Ship-shape cans to the rescue

October 1, 2008
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While American food companies have progressed from flirtation to serious courtship of plastic containers, manufacturers in Europe, South America and Asia are tapping an expanding lineup of can shaping technology to revive flagging sales in some categories and kick-start consumer interest in others, according to Carolyn Takata, marketing director for Woodland Hills, CA-based Silgan Containers Corp.

Technological developments are expanding the possible shapes for metal and aluminum containers while keeping costs in line. Source: Silgan Containers Corp

“Marketing communication has moved from advertising to the shelf,” says Takata, citing research suggesting two-thirds of buying decisions are made at the point of purchase. With three seconds or less to make an impression, an eye-catching shape can draw as much attention as a colorful label.

Embossing, draw redraw shaping and body shaping are some of the technologies used to provide clutter-busting can shapes at costs that don’t represent a prohibitive premium. Impact extrusion containers made from aluminum can be produced at speed up to 200 containers per minute on a single line, for example.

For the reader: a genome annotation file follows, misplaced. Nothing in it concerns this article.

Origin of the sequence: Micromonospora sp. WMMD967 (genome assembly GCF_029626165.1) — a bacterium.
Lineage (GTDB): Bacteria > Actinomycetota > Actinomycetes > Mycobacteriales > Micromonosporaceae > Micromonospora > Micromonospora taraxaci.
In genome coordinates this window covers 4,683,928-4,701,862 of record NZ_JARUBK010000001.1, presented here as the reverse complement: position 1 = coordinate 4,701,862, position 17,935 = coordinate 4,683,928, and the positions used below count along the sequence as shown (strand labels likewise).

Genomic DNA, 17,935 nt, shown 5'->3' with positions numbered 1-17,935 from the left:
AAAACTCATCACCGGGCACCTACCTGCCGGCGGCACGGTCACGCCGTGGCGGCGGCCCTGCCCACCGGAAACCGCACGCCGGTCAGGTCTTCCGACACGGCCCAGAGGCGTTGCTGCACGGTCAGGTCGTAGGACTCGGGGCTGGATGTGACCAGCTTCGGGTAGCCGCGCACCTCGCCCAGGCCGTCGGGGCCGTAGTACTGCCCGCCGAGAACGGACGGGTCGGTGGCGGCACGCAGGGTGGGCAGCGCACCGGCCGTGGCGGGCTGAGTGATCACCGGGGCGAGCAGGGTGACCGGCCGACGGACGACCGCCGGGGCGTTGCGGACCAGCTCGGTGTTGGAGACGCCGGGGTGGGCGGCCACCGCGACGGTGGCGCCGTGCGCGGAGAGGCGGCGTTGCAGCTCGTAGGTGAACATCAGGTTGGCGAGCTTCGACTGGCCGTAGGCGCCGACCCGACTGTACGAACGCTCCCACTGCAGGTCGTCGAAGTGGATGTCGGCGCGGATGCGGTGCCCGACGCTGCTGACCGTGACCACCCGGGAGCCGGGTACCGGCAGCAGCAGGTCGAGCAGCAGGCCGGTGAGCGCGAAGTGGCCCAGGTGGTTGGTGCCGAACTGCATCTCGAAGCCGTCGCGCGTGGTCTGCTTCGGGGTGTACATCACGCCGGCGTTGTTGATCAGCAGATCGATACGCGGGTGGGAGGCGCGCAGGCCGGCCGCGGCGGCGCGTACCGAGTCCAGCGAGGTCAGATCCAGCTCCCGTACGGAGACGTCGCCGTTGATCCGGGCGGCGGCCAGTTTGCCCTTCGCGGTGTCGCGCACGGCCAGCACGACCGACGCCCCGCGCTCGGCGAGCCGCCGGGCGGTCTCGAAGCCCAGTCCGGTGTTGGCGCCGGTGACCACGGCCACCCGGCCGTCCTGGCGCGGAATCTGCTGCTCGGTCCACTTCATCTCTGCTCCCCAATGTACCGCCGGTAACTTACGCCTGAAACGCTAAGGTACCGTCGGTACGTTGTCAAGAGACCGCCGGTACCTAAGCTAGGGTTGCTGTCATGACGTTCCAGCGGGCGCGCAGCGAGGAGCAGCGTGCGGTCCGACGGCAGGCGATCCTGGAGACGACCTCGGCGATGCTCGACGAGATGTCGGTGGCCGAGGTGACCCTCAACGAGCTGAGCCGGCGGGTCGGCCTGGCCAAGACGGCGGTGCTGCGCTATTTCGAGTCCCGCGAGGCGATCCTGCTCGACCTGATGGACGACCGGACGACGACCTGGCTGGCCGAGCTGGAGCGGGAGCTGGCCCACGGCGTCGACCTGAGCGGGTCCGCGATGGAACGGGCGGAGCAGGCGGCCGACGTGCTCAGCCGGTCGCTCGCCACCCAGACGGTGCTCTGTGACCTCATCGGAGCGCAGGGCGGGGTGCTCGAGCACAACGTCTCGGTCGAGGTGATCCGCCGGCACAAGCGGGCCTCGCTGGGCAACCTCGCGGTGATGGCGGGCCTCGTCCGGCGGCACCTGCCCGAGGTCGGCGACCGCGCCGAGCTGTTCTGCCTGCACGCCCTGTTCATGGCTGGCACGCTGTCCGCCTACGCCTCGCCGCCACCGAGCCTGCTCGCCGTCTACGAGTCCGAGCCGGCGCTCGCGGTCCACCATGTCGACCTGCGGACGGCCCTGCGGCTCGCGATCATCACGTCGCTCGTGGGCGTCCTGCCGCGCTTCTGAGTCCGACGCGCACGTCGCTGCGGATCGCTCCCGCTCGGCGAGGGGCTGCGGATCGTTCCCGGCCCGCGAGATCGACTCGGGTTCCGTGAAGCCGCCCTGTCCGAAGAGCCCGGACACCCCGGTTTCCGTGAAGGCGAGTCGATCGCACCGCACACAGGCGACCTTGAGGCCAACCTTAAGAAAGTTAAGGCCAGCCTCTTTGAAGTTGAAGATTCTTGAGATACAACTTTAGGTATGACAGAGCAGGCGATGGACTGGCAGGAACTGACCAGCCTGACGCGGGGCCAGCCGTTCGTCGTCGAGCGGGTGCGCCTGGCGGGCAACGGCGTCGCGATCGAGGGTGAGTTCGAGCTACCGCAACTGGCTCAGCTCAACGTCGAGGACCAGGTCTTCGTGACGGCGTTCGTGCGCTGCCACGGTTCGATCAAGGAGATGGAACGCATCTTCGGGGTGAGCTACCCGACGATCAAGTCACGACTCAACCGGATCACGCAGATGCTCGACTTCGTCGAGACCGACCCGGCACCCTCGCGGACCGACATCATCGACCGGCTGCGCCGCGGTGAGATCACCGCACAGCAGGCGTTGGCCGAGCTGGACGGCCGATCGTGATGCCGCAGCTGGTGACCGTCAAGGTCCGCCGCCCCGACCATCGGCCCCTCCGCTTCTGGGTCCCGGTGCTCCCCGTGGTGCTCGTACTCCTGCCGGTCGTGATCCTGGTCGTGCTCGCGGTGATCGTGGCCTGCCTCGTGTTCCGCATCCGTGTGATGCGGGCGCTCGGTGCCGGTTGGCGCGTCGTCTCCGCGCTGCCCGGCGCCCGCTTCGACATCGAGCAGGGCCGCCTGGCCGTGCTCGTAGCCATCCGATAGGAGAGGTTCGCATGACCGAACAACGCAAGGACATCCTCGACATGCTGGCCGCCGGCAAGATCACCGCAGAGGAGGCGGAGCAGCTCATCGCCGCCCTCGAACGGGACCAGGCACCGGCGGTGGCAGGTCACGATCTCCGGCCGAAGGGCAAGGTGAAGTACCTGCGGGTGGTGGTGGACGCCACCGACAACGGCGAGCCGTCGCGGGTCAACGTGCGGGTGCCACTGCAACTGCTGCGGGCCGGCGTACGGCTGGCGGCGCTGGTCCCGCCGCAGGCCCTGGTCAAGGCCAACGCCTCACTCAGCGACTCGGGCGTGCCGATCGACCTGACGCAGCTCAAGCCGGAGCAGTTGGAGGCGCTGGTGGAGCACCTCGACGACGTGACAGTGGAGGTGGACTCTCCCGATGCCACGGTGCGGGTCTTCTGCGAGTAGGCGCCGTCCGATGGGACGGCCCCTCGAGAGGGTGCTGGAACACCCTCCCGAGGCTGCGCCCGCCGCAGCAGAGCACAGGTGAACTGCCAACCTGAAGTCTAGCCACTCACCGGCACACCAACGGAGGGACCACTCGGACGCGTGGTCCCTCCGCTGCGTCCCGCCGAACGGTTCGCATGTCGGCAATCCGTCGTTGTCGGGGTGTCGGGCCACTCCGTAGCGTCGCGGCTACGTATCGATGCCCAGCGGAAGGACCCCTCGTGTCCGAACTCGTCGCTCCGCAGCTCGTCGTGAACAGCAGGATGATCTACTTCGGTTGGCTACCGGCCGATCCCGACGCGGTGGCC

Leading edge processes that yield exotic shapes don’t approach those speeds, of course. Hydro forming, in which fluid and axial compression applies pressure to a cylinder inside a shaped mold, only yields a container every 12 seconds. Pressure ram forming (PRF) is considerably faster, with up to 26 units a minute. PRF more closely resembles blow-molding than any traditional can-forming technique: temperature, pressure and ramming force are used to expand a preform up to 70 percent into symmetrical or asymmetrical shapes. PRF only can be used with aluminum.

Coca-Cola Japan realized more than a eight-fold sales increase over four years after introducing a bottle-shaped aluminum can. Two Japanese breweries followed suit. 

For more information:

Carolyn Takata,
Silgan Containers Corp.,

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